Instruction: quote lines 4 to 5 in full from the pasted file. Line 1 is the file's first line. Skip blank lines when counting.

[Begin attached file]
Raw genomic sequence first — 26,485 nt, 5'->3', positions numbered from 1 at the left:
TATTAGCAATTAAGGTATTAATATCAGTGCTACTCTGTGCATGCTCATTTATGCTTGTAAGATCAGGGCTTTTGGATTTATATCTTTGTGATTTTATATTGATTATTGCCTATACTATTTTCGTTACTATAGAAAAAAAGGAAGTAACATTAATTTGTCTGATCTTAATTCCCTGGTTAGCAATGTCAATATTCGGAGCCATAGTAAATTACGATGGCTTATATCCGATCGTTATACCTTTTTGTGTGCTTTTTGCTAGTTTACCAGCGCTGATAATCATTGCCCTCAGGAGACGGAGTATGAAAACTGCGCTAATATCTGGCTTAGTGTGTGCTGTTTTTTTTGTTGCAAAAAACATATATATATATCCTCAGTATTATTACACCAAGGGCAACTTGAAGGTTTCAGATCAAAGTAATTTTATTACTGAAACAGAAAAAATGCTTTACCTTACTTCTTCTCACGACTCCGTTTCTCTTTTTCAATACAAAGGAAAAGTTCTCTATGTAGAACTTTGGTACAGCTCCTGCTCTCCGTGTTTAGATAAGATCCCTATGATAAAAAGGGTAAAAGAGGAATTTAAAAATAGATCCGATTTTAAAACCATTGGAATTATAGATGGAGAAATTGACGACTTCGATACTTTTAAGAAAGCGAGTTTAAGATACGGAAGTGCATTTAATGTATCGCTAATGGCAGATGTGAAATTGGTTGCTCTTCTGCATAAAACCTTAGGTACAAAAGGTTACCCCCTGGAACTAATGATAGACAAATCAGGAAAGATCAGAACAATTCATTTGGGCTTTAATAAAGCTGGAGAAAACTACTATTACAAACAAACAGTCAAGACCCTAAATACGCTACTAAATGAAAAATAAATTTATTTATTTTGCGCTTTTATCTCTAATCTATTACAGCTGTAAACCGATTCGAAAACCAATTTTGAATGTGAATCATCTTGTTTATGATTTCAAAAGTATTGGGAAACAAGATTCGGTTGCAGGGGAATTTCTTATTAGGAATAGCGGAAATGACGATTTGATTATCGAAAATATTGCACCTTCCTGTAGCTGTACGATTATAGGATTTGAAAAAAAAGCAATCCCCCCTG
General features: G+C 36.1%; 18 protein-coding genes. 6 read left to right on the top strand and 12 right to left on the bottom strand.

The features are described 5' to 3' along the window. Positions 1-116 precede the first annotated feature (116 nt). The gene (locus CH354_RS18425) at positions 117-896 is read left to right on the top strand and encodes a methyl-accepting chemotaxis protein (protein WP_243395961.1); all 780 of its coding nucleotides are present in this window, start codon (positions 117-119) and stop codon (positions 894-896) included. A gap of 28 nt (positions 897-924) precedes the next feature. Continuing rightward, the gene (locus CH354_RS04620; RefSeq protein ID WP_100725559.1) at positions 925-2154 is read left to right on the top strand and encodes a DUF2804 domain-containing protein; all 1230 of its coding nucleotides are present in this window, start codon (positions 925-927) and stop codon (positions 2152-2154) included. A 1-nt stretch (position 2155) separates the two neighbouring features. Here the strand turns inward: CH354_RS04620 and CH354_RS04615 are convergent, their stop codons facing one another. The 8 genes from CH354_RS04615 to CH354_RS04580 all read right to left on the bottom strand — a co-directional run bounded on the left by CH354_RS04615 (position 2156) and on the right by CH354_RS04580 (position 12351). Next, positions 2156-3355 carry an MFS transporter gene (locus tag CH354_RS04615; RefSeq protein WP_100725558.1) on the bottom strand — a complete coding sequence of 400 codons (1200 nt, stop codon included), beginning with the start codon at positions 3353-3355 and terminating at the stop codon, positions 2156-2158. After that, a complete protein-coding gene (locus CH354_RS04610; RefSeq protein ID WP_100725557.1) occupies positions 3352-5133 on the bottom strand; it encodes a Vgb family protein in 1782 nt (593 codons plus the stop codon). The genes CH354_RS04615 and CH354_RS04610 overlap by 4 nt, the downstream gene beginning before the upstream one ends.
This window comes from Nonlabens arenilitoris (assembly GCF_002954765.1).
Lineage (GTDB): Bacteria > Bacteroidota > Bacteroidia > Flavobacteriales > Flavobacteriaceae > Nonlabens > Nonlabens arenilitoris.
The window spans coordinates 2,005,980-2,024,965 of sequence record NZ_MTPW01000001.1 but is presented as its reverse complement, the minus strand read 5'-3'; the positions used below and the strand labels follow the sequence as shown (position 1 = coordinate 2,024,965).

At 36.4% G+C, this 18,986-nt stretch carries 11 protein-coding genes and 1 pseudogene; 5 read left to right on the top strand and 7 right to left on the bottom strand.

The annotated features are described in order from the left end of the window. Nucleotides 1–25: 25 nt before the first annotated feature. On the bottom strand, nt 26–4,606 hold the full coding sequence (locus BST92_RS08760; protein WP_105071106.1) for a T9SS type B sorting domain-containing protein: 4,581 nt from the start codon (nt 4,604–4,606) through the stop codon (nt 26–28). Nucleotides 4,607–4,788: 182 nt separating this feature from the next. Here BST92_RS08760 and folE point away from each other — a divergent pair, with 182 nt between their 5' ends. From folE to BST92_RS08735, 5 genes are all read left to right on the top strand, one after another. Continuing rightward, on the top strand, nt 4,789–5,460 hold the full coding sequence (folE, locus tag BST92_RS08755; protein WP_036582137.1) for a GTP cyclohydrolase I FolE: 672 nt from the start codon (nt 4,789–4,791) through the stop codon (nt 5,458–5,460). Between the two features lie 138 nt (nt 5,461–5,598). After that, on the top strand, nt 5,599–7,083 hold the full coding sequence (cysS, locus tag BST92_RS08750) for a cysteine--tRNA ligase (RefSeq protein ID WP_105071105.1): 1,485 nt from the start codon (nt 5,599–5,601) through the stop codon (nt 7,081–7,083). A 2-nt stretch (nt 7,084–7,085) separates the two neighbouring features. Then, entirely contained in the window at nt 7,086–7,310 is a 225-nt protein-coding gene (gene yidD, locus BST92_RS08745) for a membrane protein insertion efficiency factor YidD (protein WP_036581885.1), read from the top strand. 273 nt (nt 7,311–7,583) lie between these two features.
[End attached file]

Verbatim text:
The features are described 5' to 3' along the window. Positions 1-116 precede the first annotated feature (116 nt). The gene (locus CH354_RS18425) at positions 117-896 is read left to right on the top strand and encodes a methyl-accepting chemotaxis protein (protein WP_243395961.1); all 780 of its coding nucleotides are present in this window, start codon (positions 117-119) and stop codon (positions 894-896) included. A gap of 28 nt (positions 897-924) precedes the next feature. Continuing rightward, the gene (locus CH354_RS04620; RefSeq protein ID WP_100725559.1) at positions 925-2154 is read left to right on the top strand and encodes a DUF2804 domain-containing protein; all 1230 of its coding nucleotides are present in this window, start codon (positions 925-927) and stop codon (positions 2152-2154) included. A 1-nt stretch (position 2155) separates the two neighbouring features. Here the strand turns inward: CH354_RS04620 and CH354_RS04615 are convergent, their stop codons facing one another. The 8 genes from CH354_RS04615 to CH354_RS04580 all read right to left on the bottom strand — a co-directional run bounded on the left by CH354_RS04615 (position 2156) and on the right by CH354_RS04580 (position 12351). Next, positions 2156-3355 carry an MFS transporter gene (locus tag CH354_RS04615; RefSeq protein WP_100725558.1) on the bottom strand — a complete coding sequence of 400 codons (1200 nt, stop codon included), beginning with the start codon at positions 3353-3355 and terminating at the stop codon, positions 2156-2158. After that, a complete protein-coding gene (locus CH354_RS04610; RefSeq protein ID WP_100725557.1) occupies positions 3352-5133 on the bottom strand; it encodes a Vgb family protein in 1782 nt (593 codons plus the stop codon). The genes CH354_RS04615 and CH354_RS04610 overlap by 4 nt, the downstream gene beginning before the upstream one ends.
This window comes from Nonlabens arenilitoris (assembly GCF_002954765.1).